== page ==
• An attack roll against the creature has advantage if the attacker is within 5 feet of the creature. Otherwise, the attack roll has

To flesh out our understanding of being prone underwater though we should look at a few helpful things:

Prone doesn't necessarily mean flat on the ground

I think it is important to note the prone is a condition in the game, but not necessarily always a physical description of the physical state of the afflicted creature. The primary purpose of the condition is to describe the mechanical effects on the character. Thus prone could mean different things in different circumstances.

I cannot find anything explicitly addressing this, but we can learn from an example that is addressed: being prone while flying.

Prone condition also exists for flying creatures

Firstly, a flying creature can be knocked prone:

If a flying creature is knocked prone... (PHB)

That makes as little or even less sense than a swimming creature being knocked prone in the common sense of the word. Yet it is explicitly possible and would entail the same mechanical effects as any other creature being prone (with the additional downside of also now falling but that is specific to flying creatures).

Secondly, according to an optional rule:

...it can halt the fall on its turn by spending half its flying speed to counter the prone condition (as if it were standing up in midair) (XGtE) (emphasis mine)

The fact that it says "as if" it were standing up tells me that the game is acknowledging that prone is not literally describing the physical state of lying flat (which as we talked about above, would be a ridiculous if not impossible state for a flying/falling creature to be in). Thus this is a mechanical effect more than a descriptor of the physical state of the character.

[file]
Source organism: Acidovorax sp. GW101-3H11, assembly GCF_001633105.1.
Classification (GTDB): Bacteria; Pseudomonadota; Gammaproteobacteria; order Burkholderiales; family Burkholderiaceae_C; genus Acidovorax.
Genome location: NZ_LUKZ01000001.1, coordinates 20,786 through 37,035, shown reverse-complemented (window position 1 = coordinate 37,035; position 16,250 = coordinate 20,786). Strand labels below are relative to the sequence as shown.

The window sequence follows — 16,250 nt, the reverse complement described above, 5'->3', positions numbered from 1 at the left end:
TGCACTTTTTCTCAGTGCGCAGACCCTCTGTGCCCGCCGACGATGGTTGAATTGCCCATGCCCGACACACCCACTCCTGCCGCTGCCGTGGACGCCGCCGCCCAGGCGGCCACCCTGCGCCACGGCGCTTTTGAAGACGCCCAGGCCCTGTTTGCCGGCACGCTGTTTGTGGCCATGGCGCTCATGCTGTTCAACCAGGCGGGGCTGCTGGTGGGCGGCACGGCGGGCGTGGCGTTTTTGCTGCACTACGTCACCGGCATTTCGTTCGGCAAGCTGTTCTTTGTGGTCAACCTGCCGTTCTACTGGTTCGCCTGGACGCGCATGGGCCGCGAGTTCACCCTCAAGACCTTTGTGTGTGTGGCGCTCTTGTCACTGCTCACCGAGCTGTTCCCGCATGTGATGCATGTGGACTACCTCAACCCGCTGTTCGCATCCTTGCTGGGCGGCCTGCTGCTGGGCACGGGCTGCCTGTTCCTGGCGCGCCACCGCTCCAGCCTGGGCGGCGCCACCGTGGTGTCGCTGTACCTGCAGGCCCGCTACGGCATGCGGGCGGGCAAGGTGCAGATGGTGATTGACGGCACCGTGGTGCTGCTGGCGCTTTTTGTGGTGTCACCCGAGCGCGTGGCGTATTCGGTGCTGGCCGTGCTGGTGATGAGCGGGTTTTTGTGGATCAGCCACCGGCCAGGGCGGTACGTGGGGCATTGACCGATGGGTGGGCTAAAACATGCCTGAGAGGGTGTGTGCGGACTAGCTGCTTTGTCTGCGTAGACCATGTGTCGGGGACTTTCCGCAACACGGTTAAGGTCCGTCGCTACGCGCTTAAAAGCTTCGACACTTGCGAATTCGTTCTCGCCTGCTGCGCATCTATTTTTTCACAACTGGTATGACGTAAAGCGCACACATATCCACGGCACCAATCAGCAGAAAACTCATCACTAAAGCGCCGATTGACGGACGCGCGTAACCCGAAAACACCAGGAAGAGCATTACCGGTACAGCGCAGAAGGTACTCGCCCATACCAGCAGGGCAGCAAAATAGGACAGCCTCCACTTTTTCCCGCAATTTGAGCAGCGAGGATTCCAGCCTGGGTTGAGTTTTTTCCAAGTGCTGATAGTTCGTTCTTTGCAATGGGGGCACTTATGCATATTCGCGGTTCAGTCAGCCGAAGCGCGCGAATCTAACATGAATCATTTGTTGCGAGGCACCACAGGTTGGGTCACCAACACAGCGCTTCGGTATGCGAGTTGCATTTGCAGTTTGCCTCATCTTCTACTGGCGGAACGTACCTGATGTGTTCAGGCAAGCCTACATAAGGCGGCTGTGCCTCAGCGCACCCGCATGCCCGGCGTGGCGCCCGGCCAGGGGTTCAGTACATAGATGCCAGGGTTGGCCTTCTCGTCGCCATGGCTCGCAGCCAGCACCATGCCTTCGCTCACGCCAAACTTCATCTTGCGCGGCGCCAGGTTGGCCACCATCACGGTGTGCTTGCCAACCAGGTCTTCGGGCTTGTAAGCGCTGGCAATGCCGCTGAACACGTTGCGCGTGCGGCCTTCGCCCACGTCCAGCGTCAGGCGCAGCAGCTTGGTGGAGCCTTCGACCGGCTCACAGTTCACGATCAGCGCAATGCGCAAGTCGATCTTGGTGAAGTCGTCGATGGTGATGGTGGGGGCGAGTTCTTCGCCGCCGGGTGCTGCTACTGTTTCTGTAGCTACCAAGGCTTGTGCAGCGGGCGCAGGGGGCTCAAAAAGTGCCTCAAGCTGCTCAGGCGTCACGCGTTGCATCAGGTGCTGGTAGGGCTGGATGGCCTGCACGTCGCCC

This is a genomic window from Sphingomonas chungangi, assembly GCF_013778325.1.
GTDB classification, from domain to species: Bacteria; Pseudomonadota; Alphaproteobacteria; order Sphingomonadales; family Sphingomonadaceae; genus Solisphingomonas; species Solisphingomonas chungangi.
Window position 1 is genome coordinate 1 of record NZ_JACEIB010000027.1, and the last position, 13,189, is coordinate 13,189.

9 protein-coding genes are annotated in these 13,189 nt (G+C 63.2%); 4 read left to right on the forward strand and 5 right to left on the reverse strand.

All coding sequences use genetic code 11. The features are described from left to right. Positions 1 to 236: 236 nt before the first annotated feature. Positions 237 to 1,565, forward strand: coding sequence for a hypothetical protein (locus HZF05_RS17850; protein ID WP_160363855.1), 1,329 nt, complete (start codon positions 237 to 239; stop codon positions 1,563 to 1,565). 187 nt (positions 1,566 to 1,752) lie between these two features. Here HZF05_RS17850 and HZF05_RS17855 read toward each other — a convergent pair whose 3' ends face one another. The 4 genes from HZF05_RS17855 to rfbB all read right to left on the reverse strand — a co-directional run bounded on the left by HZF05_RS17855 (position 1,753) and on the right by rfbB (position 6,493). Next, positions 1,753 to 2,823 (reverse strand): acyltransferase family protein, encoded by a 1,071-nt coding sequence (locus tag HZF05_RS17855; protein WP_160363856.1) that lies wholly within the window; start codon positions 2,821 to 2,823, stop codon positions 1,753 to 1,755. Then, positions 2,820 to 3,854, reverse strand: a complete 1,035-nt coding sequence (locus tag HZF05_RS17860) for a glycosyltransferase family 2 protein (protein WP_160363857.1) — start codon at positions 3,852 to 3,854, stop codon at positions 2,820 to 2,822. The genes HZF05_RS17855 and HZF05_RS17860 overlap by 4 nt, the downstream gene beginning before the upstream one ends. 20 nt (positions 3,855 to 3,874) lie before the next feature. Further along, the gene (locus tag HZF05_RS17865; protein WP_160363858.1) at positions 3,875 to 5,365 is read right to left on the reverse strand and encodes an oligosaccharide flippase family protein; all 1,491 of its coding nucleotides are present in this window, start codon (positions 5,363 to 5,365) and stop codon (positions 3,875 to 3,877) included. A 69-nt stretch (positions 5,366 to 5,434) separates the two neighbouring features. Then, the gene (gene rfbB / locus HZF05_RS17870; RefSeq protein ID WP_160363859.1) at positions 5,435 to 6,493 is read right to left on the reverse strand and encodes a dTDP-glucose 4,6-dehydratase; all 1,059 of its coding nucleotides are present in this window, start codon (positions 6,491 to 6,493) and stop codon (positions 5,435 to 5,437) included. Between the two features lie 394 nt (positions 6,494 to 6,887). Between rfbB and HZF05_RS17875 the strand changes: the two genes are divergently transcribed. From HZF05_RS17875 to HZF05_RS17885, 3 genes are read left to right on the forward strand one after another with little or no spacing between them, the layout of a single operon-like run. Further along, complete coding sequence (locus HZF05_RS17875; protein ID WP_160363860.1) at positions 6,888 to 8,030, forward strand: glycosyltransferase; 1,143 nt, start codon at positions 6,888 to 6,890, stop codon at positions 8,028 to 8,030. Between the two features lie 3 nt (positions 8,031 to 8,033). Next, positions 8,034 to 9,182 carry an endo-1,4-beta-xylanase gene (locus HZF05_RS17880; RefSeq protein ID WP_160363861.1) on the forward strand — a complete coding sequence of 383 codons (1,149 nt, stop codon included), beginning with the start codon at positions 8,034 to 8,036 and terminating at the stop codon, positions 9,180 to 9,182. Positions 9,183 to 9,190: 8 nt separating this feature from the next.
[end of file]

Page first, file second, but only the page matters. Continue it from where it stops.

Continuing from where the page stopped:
Swimming creatures should apply prone the same as any other creature

This applies equally well to the thought of swimming creatures. As such I see no reason why prone should be any different for swimming creatures as it is for flying creatures or creatures on the ground, even if it makes little to no sense physically.

Describing underwater prone in-fiction

If I were DMing a situation where a swimming creature was knocked prone I might describe it to the character as the creature getting flipped over to an inconvenient axis of their body and having to struggle to right themselves to function normally.

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    \$\begingroup\$ Wouldn't some of the parallels between flying and swimming actually line up? Falling in the air and sinking in the water aren't all that dissimilar, and the sinking character can attempt to right themselves and regain their freedom of movement just as a falling character can. \$\endgroup\$
    – Ellesedil
    Dec 5, 2017 at 23:23
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    \$\begingroup\$ Yeah that's part of the reason why I brought it up. Though that doesn't translate into any real mechanical understanding. \$\endgroup\$ Dec 5, 2017 at 23:33

Jeremy Crawford has clarified his clarification:

Being underwater doesn't stop you from being knocked over. Hovering also doesn't stop you from being knocked over, but hovering does stop you from falling when you're knocked over in the air.

and further clarified the clarification:

You can almost always be knocked prone. About the only time it's physically impossible for you to be knocked prone is when you're affixed to something that keeps you upright.

Thus, the answer below is wrong.

There are cases where a creature cannot be knocked prone

Jeremy Crawford has posted a clarification:

Q: If a creature is swimming, hovering or is otherwise unable to fall (e.g. chained to a wall), does knocking them prone actually inflict the prone condition?

A: If it's physically impossible for you to be prone, you're not subject to the prone condition.

Jeremy Crawford implies that using the general common definition of prone is what is intended here: "lying flat, especially face downward".

A very compelling argument could be made that, when swimming, buoyancy and other factors would prevent one from physically being prone. But I think that, in the end, the DM would have to decide based on the specifics of the situation which is the correct interpretation at the time.